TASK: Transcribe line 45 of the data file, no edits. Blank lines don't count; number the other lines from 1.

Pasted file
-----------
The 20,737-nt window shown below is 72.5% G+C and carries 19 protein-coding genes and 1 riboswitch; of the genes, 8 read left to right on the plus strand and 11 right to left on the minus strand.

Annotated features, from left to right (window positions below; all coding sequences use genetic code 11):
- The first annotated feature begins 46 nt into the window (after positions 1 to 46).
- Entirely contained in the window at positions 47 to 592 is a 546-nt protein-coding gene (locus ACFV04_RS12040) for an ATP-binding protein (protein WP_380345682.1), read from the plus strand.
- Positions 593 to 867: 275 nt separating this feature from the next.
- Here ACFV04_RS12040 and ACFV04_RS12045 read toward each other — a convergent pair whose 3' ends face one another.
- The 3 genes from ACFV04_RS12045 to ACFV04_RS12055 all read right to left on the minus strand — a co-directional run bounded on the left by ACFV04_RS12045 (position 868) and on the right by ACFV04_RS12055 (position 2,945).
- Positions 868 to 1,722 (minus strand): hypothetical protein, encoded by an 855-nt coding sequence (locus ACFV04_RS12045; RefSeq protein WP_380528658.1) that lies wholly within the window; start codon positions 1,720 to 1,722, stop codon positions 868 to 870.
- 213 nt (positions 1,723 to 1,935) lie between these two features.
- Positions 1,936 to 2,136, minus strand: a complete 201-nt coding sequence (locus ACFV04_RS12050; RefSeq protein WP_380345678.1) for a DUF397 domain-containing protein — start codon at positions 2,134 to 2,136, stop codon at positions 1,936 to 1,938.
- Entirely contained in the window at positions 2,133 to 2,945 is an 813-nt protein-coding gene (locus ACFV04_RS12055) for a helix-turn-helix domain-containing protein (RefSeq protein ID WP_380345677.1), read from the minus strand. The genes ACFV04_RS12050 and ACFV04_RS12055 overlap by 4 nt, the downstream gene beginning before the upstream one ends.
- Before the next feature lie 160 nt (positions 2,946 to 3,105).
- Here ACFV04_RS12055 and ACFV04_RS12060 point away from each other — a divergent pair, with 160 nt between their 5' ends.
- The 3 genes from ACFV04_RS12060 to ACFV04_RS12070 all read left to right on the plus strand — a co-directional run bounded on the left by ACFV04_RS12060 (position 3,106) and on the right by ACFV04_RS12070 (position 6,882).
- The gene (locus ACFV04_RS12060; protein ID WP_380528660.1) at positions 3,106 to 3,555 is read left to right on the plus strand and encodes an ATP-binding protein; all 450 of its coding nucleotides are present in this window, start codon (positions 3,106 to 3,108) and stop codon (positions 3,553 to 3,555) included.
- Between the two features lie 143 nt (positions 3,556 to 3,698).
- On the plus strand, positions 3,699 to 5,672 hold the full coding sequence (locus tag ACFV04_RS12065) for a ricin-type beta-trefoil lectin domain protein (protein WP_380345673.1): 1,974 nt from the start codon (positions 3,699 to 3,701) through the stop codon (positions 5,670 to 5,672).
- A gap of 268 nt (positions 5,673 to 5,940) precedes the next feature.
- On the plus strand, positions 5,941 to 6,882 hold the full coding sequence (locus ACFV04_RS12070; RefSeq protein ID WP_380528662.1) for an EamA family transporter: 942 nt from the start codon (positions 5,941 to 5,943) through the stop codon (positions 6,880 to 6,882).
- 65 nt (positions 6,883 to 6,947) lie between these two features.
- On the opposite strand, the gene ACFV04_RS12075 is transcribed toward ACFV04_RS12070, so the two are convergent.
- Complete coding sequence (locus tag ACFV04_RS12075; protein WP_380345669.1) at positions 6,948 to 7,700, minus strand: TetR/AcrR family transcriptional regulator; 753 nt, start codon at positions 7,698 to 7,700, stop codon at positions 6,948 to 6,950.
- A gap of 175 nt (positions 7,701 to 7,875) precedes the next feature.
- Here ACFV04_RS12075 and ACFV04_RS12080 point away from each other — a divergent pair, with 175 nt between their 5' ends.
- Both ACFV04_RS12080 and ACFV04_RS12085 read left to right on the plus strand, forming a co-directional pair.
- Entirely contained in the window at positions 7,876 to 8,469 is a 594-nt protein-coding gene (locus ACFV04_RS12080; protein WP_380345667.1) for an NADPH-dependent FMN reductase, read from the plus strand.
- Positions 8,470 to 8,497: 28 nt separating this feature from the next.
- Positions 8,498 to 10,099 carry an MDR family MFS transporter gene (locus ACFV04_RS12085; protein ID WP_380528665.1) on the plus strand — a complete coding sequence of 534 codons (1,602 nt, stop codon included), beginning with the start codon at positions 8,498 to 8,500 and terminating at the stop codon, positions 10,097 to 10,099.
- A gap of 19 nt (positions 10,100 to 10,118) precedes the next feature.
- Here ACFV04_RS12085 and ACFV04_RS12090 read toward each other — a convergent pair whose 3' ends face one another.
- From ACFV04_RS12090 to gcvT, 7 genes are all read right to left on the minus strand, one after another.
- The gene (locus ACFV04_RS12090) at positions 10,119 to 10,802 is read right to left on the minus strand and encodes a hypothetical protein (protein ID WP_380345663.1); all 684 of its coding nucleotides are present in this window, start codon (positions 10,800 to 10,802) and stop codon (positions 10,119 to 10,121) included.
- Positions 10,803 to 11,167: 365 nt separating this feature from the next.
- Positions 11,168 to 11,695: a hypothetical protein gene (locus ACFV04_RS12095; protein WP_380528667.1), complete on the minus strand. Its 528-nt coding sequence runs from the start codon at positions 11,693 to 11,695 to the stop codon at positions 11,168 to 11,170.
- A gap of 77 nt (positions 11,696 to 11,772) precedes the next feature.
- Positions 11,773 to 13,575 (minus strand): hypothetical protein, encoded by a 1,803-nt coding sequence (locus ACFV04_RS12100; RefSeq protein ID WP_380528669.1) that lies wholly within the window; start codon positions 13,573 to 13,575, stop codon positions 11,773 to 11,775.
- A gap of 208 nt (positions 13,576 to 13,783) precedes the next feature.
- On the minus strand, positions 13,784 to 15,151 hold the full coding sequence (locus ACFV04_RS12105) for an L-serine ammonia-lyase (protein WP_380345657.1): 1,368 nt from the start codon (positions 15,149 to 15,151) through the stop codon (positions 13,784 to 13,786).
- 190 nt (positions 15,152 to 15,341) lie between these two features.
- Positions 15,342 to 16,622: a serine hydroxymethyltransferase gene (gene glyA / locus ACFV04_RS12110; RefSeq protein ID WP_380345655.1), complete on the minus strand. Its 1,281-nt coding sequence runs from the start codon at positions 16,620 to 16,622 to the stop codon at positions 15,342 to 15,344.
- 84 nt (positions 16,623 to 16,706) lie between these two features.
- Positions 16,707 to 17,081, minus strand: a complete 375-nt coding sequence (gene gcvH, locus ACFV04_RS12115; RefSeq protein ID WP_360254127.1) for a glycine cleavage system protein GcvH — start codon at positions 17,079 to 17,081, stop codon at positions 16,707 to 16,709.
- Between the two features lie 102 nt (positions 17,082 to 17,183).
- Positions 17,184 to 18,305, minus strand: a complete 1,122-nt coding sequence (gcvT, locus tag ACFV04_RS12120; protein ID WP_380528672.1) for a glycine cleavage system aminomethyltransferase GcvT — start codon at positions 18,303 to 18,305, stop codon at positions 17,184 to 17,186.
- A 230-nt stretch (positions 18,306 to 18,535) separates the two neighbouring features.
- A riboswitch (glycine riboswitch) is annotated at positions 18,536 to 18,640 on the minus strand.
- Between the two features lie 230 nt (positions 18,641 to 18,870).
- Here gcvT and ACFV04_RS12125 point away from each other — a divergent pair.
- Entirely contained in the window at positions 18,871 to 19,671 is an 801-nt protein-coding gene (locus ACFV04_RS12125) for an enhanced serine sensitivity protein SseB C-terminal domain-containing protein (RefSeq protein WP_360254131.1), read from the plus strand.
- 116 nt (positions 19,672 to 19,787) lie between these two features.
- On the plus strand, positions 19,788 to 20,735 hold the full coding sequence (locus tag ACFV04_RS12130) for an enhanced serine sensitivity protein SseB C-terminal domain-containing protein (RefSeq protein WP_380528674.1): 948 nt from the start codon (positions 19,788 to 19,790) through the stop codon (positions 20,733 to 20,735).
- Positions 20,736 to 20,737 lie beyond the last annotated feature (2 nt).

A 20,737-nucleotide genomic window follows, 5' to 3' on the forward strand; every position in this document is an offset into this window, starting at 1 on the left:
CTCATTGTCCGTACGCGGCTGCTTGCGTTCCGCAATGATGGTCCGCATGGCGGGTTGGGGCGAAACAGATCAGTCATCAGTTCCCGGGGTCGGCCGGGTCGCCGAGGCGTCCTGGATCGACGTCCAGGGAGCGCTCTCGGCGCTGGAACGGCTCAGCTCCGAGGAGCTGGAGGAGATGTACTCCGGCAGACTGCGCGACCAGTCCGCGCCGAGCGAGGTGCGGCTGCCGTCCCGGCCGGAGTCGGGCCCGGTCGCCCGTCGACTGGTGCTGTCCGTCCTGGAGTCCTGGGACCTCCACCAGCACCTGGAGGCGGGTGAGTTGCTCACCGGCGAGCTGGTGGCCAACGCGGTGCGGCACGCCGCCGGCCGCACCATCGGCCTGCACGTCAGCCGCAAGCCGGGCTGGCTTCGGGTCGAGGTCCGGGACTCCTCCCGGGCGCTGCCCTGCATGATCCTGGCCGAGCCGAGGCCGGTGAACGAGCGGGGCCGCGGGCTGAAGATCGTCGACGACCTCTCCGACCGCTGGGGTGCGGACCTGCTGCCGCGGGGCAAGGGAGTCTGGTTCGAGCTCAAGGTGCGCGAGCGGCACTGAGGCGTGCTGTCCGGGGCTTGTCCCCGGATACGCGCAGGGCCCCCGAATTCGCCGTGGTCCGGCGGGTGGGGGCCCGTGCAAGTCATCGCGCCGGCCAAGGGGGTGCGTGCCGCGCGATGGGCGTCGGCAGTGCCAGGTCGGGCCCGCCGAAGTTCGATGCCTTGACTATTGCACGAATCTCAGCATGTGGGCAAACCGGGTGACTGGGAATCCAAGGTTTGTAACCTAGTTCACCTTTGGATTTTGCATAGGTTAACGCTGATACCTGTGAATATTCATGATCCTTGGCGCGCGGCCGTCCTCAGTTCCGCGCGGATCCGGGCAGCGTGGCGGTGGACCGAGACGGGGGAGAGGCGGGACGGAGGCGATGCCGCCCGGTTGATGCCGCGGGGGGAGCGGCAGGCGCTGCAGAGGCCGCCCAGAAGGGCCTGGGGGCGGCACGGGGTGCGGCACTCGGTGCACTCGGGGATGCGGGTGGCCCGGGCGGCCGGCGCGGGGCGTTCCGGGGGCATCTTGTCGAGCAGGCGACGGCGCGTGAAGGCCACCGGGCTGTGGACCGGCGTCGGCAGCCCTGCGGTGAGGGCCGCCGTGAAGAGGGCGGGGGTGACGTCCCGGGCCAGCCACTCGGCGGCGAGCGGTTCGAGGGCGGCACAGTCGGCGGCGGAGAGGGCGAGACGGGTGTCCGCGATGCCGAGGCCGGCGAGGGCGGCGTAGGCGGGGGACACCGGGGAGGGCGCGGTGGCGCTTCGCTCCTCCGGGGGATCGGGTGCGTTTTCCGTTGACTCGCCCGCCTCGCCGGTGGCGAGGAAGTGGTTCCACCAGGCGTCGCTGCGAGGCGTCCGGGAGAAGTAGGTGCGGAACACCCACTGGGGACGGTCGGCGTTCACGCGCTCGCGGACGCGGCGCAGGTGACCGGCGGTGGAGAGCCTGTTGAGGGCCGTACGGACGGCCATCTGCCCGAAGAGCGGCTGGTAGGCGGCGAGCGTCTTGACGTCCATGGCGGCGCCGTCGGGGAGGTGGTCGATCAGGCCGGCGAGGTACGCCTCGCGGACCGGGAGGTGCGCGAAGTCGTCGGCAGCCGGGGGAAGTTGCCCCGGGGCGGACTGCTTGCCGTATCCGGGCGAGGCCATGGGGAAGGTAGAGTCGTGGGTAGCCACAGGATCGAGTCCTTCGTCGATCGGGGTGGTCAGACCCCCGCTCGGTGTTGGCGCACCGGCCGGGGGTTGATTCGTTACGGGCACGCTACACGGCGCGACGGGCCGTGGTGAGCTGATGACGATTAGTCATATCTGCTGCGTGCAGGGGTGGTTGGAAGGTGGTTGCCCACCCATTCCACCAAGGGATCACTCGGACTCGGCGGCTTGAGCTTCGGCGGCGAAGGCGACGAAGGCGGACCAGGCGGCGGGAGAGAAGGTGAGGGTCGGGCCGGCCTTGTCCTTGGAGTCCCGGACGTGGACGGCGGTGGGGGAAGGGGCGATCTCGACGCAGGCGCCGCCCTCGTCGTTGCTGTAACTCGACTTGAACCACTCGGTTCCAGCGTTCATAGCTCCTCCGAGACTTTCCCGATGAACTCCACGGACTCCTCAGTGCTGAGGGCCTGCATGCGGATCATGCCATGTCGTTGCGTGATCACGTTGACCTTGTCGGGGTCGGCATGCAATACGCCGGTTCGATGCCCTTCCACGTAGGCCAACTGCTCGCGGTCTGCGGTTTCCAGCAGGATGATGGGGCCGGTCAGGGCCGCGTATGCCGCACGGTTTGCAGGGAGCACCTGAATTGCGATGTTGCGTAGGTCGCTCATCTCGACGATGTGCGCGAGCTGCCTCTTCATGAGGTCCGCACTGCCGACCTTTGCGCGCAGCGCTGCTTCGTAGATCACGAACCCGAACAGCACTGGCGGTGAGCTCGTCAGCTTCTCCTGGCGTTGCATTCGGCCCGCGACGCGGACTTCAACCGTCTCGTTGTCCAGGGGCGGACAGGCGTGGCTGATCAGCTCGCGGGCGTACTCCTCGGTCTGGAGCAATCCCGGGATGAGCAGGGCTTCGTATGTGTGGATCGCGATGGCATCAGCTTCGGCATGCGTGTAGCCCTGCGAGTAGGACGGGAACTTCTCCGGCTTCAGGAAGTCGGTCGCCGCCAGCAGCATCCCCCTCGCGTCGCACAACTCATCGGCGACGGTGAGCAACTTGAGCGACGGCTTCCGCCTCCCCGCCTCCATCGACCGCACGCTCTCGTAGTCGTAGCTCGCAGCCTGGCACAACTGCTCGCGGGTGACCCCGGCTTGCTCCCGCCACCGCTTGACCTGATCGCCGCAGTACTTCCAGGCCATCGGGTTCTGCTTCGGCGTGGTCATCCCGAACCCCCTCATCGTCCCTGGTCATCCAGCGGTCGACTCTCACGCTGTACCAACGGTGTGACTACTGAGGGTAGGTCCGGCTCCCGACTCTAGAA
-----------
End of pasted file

- A 230-nt stretch (positions 18,306 to 18,535) separates the two neighbouring features.